Meeting national targets could prevent 185,000 new HIV infections by 2020
BOSTON — A new modeling study showed that reaching the National HIV/AIDS Strategy targets for HIV testing and treatment and expanding the delivery of pre-exposure prophylaxis to high-risk groups would prevent approximately 185,000 new HIV infections in the United States by 2020. This translates to a 70% reduction in HIV transmission in the country.
“If we expand the use of our current prevention strategies today, we can significantly reduce new HIV infections tomorrow,” Jonathan Mermin, MD, director of the CDC’s National Center for HIV/AIDS, Viral Hepatitis, STD, and TB Prevention, said in a press release. “This study confirms that we have the right tools to dramatically reduce new HIV infections, but we have a long way to go in order to make those reductions a reality.”
In the next 5 years, the National HIV/AIDS Strategy (NHAS) aims to increase the proportion of people living with HIV (PLWH) who are diagnosed with the disease to 90%, linkage to care to 85%, and the proportion of PLWH who are diagnosed and achieve viral suppression to 80%. CDC researchers developed a forecasting model of HIV transmission to predict the impact of these goals.
The researchers estimated that in 2015, 87% of PLWH were diagnosed, 80% were linked to care and 36% of those with a diagnosis were virally suppressed.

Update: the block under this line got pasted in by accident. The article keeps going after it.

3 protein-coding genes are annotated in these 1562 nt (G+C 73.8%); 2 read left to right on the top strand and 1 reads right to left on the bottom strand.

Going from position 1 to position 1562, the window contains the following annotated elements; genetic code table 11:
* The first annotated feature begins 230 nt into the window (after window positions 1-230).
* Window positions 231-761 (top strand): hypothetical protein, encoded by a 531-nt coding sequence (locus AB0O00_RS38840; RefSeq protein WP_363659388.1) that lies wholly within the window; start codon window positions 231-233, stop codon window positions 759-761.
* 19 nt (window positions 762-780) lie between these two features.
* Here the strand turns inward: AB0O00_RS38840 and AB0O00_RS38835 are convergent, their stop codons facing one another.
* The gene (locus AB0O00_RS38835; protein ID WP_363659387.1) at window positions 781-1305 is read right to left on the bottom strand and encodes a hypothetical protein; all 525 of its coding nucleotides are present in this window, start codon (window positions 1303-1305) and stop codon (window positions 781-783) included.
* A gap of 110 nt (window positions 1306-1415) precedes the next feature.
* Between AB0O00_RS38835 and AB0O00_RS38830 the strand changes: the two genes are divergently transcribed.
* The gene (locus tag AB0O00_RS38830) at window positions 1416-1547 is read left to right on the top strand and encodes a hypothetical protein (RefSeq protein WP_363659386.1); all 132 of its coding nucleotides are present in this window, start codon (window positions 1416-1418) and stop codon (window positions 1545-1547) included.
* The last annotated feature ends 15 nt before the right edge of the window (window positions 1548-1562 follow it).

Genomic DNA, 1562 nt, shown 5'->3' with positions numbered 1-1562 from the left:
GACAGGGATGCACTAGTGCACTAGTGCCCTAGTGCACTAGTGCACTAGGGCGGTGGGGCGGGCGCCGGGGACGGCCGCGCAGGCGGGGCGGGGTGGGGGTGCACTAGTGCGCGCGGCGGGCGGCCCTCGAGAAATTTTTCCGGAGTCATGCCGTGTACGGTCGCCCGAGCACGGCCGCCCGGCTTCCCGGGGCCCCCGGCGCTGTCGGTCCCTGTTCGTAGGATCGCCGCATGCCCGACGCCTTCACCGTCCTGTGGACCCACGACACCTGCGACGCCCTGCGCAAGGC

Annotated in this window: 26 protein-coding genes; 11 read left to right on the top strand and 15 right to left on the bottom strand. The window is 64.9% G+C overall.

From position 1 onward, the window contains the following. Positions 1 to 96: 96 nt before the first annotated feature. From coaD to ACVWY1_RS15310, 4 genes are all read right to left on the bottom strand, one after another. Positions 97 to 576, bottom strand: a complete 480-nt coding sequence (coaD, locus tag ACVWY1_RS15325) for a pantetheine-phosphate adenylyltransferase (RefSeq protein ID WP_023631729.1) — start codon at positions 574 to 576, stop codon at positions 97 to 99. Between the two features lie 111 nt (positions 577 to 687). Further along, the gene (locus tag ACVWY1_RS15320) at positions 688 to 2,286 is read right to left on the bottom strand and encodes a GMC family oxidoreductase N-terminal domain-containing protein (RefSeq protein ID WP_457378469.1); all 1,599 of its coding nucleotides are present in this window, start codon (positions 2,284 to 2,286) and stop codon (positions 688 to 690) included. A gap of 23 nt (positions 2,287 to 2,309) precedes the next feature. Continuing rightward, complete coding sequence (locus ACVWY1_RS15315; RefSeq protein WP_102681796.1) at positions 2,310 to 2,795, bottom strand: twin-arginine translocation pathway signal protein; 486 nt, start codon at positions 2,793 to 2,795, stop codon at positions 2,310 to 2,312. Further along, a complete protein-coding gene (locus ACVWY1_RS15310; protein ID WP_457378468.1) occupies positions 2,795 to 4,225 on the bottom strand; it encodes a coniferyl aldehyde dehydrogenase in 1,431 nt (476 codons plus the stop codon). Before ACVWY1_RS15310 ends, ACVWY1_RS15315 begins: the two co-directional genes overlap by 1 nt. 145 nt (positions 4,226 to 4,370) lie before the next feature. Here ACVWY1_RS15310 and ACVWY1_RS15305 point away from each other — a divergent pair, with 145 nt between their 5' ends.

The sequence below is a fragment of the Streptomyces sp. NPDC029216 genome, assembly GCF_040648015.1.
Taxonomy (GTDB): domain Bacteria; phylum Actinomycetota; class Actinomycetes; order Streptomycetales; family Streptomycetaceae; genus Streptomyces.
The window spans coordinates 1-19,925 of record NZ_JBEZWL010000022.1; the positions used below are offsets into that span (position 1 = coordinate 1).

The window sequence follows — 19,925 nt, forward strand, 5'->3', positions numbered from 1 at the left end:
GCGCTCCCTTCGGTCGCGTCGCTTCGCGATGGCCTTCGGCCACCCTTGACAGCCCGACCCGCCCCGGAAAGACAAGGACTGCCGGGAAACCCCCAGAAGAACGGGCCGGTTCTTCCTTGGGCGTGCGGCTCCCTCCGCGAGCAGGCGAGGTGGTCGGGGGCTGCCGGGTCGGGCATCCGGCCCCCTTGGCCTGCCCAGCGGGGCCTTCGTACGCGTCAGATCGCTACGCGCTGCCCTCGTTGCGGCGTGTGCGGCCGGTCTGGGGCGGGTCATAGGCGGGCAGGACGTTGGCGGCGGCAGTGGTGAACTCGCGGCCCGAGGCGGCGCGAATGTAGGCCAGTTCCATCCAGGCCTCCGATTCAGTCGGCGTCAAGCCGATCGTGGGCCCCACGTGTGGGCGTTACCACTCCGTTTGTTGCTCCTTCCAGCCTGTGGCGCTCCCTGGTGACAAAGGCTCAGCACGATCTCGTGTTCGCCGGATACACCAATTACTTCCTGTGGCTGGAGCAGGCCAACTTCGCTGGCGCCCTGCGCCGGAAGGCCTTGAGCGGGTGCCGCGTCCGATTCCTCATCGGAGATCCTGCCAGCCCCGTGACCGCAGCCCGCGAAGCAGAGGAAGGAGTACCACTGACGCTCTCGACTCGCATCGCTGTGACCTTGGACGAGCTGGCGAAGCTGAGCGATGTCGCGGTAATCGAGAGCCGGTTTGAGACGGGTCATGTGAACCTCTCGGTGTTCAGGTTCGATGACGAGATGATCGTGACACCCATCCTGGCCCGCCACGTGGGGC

Achieving the NHAS goal of increasing the proportion of those who are both diagnosed and virally suppressed to 80% alone would prevent more than 168,000 new infections by 2020, the researchers said. In that same scenario, increasing the use of PrEP among high-risk groups would spare almost 17,000 additional people from HIV in the next 5 years.
According to the researchers, even if testing and treatment rates remained at current levels, the expansion of PrEP could potentially reduce HIV incidence by 18% — or more than 48,000 cases — by 2020. In a scenario in which PrEP was not expanded, and the rate of virally suppressed PLWH reached just 60% while the other two NHAS goals were successfully met, the incidence of disease would still be reduced by 34%, resulting in almost 90,000 fewer cases.
These findings suggest that increasing diagnoses, linkage to care and treatment would substantially reduce HIV incidence by 2020, and that even with high levels of viral suppression in the U.S., PrEP would continue to reduce new infections, according to the researchers.
“We urgently need to close gaps in HIV care and treatment for people living with HIV,” Eugene McCray, MD, director of the CDC’s Division of HIV/AIDS Prevention, said in the release. “At the same time, in the short term, we need to rapidly expand access to PrEP and other lifesaving prevention tools.” – by John Schoen
Yaylali E, et al. Abstract 1051. Presented at: Conference on Retroviruses and Opportunistic Infections; Feb. 22-25, 2016; Boston.
Disclosures: The researchers, Mermin and McCray report no relevant financial disclosures.